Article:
Exercising Gratitude: If you Could, Who Would You Thank?

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As I have often said, “I want to thank you for believing in me when I was unbelievable.”

The question was posed to me recently as a writing exercise: If you could thank anyone, who would you thank and why?

My sense of humor went here first…
“I’d like to thank the guy who wrote the song that made my baby fall in love with me.” (Who Put the Bomp? by Barry Mann)


Then, thinking more deeply, I remembered…
I learned from Bill McGrane, founder of the McGrane Self-Esteem Institute (Cincinnati), to never stop saying THANK YOU to those who have helped us along the way. He urged us to periodically express this gratitude over a lifetime. This gratitude should be repeated many times and never be exhausted.

I understood the soundness of following McGrane’s advice. It has become a practice for me, and I have done it often.  Sometimes, I can contact a person directly and say THANKS. Sometimes, they cannot be found or contacted by conventional means, in which case I meditate on my gratitude to them. I do my best to think deeply about the help they gave me so that I can feel my appreciation in my body and mind, and imagine sending cosmic energy for gratitude out to the Universe.


For emotional well-being, GRATITUDE is a powerful antidote for self-pity and despair. Feeling gratitude and expressing it are important for  emotional well-being.

A good mental health practice is EXPRESSING feelings. Literally, “to express” means to bring a feeling or idea from inside yourself so that you get it out. PRESS means TO PUSH; EX means outside. When one really EXPRESSES an emotion they have “pushed it outside” so that less of it is roiling around inside themselves; they are more or less relieved of it; they ‘got it out’. Often, people who claim to be expressing feelings, especially those that are unpleasant such as anger, fear, regret, are still ‘stuck’ with the full impact of them on their mental and emotional well-being because they have DRAMATIZED their feelings but not relieved them through EXPRESSION.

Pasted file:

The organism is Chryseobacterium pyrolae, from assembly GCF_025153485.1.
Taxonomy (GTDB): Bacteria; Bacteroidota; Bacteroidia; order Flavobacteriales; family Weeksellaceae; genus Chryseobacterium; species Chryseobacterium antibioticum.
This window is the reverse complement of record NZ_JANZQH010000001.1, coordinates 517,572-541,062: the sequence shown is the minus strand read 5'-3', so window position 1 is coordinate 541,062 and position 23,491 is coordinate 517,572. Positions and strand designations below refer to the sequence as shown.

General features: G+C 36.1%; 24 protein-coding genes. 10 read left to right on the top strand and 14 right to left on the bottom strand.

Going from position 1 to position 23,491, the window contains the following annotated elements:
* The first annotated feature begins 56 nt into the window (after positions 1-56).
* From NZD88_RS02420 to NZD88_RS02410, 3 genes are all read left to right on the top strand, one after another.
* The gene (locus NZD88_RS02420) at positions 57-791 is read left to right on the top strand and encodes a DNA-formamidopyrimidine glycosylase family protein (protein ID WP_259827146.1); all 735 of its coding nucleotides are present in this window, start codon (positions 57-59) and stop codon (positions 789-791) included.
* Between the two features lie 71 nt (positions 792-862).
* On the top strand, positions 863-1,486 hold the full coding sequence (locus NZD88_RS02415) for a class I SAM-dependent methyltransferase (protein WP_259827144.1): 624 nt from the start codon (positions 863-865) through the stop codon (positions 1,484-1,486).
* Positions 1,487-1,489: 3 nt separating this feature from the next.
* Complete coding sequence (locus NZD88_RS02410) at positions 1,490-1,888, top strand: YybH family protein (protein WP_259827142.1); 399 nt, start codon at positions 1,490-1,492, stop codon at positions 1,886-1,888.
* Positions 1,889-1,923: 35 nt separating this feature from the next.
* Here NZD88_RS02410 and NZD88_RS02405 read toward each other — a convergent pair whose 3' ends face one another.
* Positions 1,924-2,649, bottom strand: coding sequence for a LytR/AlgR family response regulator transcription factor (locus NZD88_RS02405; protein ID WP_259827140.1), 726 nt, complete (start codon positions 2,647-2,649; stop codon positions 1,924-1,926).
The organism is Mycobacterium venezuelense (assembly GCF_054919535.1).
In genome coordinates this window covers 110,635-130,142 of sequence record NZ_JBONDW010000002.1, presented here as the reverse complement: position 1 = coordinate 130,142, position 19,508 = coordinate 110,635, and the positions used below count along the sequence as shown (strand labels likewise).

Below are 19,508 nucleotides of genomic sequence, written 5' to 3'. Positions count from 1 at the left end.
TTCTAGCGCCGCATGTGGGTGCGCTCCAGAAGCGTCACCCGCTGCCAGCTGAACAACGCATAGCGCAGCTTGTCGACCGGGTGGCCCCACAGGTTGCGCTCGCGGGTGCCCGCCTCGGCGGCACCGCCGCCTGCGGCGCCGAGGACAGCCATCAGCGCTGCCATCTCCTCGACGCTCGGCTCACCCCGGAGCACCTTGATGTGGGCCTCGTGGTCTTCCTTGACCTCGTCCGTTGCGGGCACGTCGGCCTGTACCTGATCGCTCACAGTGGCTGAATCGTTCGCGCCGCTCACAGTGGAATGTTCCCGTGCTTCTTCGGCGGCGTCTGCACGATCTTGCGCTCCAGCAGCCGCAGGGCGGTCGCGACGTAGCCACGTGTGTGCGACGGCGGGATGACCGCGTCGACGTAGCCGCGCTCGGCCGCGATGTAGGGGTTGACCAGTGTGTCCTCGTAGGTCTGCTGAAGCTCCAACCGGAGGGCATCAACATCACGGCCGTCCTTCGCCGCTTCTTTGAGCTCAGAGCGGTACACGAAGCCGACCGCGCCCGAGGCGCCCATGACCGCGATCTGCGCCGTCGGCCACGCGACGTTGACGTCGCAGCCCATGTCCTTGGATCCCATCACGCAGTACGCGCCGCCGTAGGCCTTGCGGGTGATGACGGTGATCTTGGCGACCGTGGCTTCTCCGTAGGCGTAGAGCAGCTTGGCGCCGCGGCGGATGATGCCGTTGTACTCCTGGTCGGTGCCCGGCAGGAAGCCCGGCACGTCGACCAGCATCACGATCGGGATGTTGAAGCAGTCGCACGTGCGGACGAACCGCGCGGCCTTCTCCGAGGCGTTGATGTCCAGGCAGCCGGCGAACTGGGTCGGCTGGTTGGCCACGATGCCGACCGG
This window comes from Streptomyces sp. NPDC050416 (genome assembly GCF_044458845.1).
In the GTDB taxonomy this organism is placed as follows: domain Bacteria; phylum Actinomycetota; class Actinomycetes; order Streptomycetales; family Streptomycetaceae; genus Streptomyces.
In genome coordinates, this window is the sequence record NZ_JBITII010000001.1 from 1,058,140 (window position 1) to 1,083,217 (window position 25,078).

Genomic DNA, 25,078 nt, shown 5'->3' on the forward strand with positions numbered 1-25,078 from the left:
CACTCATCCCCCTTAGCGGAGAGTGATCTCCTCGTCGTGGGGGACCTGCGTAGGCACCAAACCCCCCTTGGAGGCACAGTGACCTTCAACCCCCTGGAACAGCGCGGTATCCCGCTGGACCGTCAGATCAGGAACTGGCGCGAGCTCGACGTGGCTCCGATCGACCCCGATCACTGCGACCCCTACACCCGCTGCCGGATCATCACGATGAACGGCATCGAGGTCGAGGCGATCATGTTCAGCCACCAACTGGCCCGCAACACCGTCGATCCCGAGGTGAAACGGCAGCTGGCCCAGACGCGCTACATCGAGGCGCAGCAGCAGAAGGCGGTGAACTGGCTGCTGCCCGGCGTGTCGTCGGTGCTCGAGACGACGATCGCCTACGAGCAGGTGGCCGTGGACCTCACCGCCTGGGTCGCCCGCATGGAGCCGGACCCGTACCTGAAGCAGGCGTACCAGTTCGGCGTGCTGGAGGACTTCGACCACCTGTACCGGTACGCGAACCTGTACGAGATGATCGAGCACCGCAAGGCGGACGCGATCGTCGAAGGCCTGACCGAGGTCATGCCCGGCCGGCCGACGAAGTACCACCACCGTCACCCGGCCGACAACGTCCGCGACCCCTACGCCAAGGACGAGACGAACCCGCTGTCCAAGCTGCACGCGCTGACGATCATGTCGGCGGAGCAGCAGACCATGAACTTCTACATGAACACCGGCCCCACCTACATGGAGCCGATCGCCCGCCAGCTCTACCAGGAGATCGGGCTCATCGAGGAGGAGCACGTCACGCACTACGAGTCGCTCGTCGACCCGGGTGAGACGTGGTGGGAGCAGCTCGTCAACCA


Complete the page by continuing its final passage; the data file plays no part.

I have incorporated this wisdomly advice as one of the six elements of GOOD-HEARTED LIVING, to prevent hardening of the attitudes.

Wednesdays are for Gratitude: A good way to feel miserable is to constantly think you need something more to make you happy. An attitude of gratitude brings serenity and laughter. Wednesday thought: “As you go through life, let this always be your goal: keep your eye upon the donut and not upon the hole!” A bit of music by Burl Ives helps make the practice memorable: Donut Song 

Julie Ann Sullivan, MBA, CLL-E, and I created A Gratitude Exercise that invites participants in workshops and talks to experience gratitude and  gives them a simple, pleasant, immediately accessible  tool for expressing it. Follow the steps below and you can do this right now.

I start by explaining a bit about the value and function of gratitude and expresion, then give instructions along these lines:
1. Think of someone who has helped you along the way in life.
2. Take a few moments to think deeply on this and identify/select one person to thank, right now, for their help.
3. For this exercise, right now, select a person who is already in the contact list on your smart phone. 
4. For the next ten minutes, either stay in this room or find a quiet space outside the room, to contact that person, either directly by phone call, or text or email…whatever… and tell them your gratitude.
5. After ten minutes, we reassemble in the room to elicit some of the experiences and reactions.
6. Participants are encouraged to practice the six elements of Good-Hearted Living and repeat the exercise each week or more often, contacting as many people as you wish.

In short order, hundreds of individuals can know what gratitude feels like within themselves, and have a brilliantly easy tool for expressing it.


If I could… It sounds hypothetical but, with this exercise, opportunities for expressing gratitude are real and always at hand. Using meditation, intention, focus, concentration, willing and wanting, I can thank anyone and everyone, all of my ancestors who I have not known directly, and those I have known personally, and the generations after me. This practice is a great source of comfort and joy for me. It is available at every moment.

For more information about these and related practices, contact me at [email protected]


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